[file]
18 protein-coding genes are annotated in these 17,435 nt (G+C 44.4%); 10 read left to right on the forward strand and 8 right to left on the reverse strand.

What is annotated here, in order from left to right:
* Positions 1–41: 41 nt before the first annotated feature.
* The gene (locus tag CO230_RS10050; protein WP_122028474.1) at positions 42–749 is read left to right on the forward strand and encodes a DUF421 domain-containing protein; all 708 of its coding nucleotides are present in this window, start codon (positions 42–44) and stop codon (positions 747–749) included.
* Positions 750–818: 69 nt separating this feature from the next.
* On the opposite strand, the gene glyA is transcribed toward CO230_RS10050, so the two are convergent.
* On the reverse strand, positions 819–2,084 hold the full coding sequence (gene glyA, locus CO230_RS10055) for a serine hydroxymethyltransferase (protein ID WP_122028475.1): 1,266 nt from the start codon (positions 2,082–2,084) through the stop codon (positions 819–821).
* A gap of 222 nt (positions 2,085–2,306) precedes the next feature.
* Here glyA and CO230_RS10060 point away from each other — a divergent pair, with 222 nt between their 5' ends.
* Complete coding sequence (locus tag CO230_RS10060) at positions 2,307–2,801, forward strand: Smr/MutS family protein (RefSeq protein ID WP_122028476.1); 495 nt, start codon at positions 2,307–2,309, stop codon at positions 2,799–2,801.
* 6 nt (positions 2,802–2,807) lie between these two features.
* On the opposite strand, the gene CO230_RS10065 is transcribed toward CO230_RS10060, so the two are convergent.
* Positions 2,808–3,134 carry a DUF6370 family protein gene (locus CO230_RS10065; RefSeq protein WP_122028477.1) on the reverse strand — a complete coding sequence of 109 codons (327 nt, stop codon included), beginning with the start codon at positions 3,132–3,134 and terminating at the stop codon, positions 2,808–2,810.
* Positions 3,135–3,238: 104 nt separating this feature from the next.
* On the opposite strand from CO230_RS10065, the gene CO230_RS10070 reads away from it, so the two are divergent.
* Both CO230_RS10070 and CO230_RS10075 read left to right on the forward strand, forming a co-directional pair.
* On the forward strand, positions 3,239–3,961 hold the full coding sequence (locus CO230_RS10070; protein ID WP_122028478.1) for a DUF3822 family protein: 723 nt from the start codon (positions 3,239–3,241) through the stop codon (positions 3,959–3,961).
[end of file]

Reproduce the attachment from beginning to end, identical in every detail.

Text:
18 protein-coding genes are annotated in these 17,435 nt (G+C 44.4%); 10 read left to right on the forward strand and 8 right to left on the reverse strand.

What is annotated here, in order from left to right:
* Positions 1–41: 41 nt before the first annotated feature.
* The gene (locus tag CO230_RS10050; protein WP_122028474.1) at positions 42–749 is read left to right on the forward strand and encodes a DUF421 domain-containing protein; all 708 of its coding nucleotides are present in this window, start codon (positions 42–44) and stop codon (positions 747–749) included.
* Positions 750–818: 69 nt separating this feature from the next.
* On the opposite strand, the gene glyA is transcribed toward CO230_RS10050, so the two are convergent.
* On the reverse strand, positions 819–2,084 hold the full coding sequence (gene glyA, locus CO230_RS10055) for a serine hydroxymethyltransferase (protein ID WP_122028475.1): 1,266 nt from the start codon (positions 2,082–2,084) through the stop codon (positions 819–821).
* A gap of 222 nt (positions 2,085–2,306) precedes the next feature.
* Here glyA and CO230_RS10060 point away from each other — a divergent pair, with 222 nt between their 5' ends.
* Complete coding sequence (locus tag CO230_RS10060) at positions 2,307–2,801, forward strand: Smr/MutS family protein (RefSeq protein ID WP_122028476.1); 495 nt, start codon at positions 2,307–2,309, stop codon at positions 2,799–2,801.
* 6 nt (positions 2,802–2,807) lie between these two features.
* On the opposite strand, the gene CO230_RS10065 is transcribed toward CO230_RS10060, so the two are convergent.
* Positions 2,808–3,134 carry a DUF6370 family protein gene (locus CO230_RS10065; RefSeq protein WP_122028477.1) on the reverse strand — a complete coding sequence of 109 codons (327 nt, stop codon included), beginning with the start codon at positions 3,132–3,134 and terminating at the stop codon, positions 2,808–2,810.
* Positions 3,135–3,238: 104 nt separating this feature from the next.
* On the opposite strand from CO230_RS10065, the gene CO230_RS10070 reads away from it, so the two are divergent.
* Both CO230_RS10070 and CO230_RS10075 read left to right on the forward strand, forming a co-directional pair.
* On the forward strand, positions 3,239–3,961 hold the full coding sequence (locus CO230_RS10070; protein ID WP_122028478.1) for a DUF3822 family protein: 723 nt from the start codon (positions 3,239–3,241) through the stop codon (positions 3,959–3,961).